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Bohemian Rhapsody: The Quirky Pleasures of Joanna Newsom and Lana Del Rey

The two fiercely independent, city-dwelling artists released new tracks this week.

Female musicians with unique styles tend to spawn really divisive opinions. Hardly anyone is lukewarm about Lana Del Rey and Joanna Newsom. They seem to evoke strong feelings of YES or NO — love or hate — and their new songs will probably just amplify your existing sentiments. If you’re into Lana’s dark loungecore, fixation on failed relationships, and her chops with a memorable hook, you will dig “High by the Beach.” If you were hoping Joanna would cool it with the cryptic lyrics, punny wordplay, and long-form exploratory sound, too bad for you! But great for Newsomheads. If you find either singer too mannered for your taste, that’s fine, as long as you judge affected male singers like Bob Dylan the same way.

The Paul Thomas Anderson–directed video for “Sapokanikan,” Newsom’s new single from her next album, Divers, evokes the cover of The Freewheelin’ Bob Dylan,1 with a freewheeling Newsom careening through the streets while lipping to her complex song about all the bodies buried underneath the place that is now Greenwich Village. Joanna reels around the neighborhood, through a pizza place and past Cafe Wha?, the famous folk club that helped launch ’60s careers including Dylan’s. Newsom, with her long hair and ancient instrument, would have fit right in. The big surprise is seeing how Anderson, the West Coast master, lovingly films New York.


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That album’s famous cover image of Dylan and girlfriend Suze Rotolo was taken in the nearby West Village.

Newsom’s vocals soar and bend around the five-minute-plus song, which is relatively short for her. The lyrics name-check “Ozymandias,” Tammany Hall, and the titular Sapokanikan — the name of the marshland settlement originally inhabited by Native Americans where the Village now stands. One of the last parts of New York to be urbanized, it became the bohemian cultural capital of the city before reaching its current state as an expensive enclave that starving artists can no longer afford. In peals, Newsom refits the famous Shelley poem “Ozymandias” to New York, mocking its pretensions of permanence and drawing attention to the endless waves of departed human beings that have already passed through. It’s a song about death and dying, but a joyful one — the melody pushing outward toward the stars, looking for some untouched place where the passing of seconds will pause long enough to stop throwing dirt on an inevitable grave. In “Sapokanikan,” Newsom, a traveler from the always crumbling state of California, points out that every city is a half-sunk wreck built on a graveyard of unrecorded names.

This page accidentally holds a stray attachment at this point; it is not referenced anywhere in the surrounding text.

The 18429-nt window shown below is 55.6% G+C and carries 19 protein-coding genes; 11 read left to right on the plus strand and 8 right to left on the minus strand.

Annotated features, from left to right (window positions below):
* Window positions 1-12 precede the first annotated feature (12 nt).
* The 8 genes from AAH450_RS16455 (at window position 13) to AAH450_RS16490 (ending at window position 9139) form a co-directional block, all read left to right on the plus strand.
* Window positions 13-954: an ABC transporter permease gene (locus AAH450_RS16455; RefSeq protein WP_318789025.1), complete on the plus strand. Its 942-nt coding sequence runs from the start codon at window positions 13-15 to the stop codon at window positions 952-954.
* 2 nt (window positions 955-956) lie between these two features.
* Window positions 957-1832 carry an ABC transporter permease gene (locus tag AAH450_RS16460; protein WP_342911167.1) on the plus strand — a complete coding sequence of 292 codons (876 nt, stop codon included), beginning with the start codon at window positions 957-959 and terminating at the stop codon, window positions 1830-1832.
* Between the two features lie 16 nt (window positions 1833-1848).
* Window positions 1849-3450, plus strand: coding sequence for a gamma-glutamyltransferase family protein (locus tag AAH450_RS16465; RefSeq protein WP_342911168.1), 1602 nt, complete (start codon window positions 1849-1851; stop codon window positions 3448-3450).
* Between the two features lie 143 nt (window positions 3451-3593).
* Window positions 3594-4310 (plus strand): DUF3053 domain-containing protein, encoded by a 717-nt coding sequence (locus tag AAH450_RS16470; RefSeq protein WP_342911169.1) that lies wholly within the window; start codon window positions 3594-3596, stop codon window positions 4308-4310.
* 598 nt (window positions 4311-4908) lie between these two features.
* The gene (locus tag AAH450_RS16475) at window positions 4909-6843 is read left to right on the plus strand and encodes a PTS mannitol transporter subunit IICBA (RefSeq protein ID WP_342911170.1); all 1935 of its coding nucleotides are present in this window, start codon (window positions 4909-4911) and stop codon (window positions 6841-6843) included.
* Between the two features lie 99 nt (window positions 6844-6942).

While Newsom immortalizes the fleeting present by crystallizing the endless past, Del Rey looks to escape from the now through the here — an endless moment of distraction plied by artificial means. Newsom looks at Greenwich Village and sees all the people and former places that no longer exist. Del Rey uses the ocean to amplify the meaninglessness of her own experiences, life being one very temporary high. Newsom’s voice is a tender wire, volted by feeling. Del Rey’s is a muted current, softened with drugs and more maturely self-aware than most of her narrator characters have been in the past. No sugar baby or Lolita, the Lana of “High by the Beach” knows when a relationship has soured and has her own money with which to move on. Having long looked for the total abandonment of the self within love, she now finds herself burned out and, worst of all, bored. It’s a flip-side companion piece to “Honeymoon,” the title single from her new album that preceded “High by the Beach.”

In “Honeymoon,” Lana chases the ephemeral high of the early phase of a relationship, where partners are unrealistically idealized and lust is most intense. In “High by the Beach,” a relationship that once gave her that feeling has run its due course, and she numbs herself with an unnamed drug that serves as a portal leading away from both her boyfriend and the corporeal world. Over a creeping line of blooping synths, Lana eulogizes the relationship with contempt. With its alliterative chorus and stickily repetitive lyrics about a tropical flight from reality, it’s like “Kokomo” on quaaludes.

Both Newsom and Del Rey exist in their own self-created realms, with personal mythologies, uniquely intimate images repeated and embroidered from one song to the next, and unapologetically feminine presentation and sound. Newsom’s voice is criticized for being too strong, Del Rey’s for being too soft. Both are geniuses, to me. We’re all gonna die, so you might as well get high by the beach.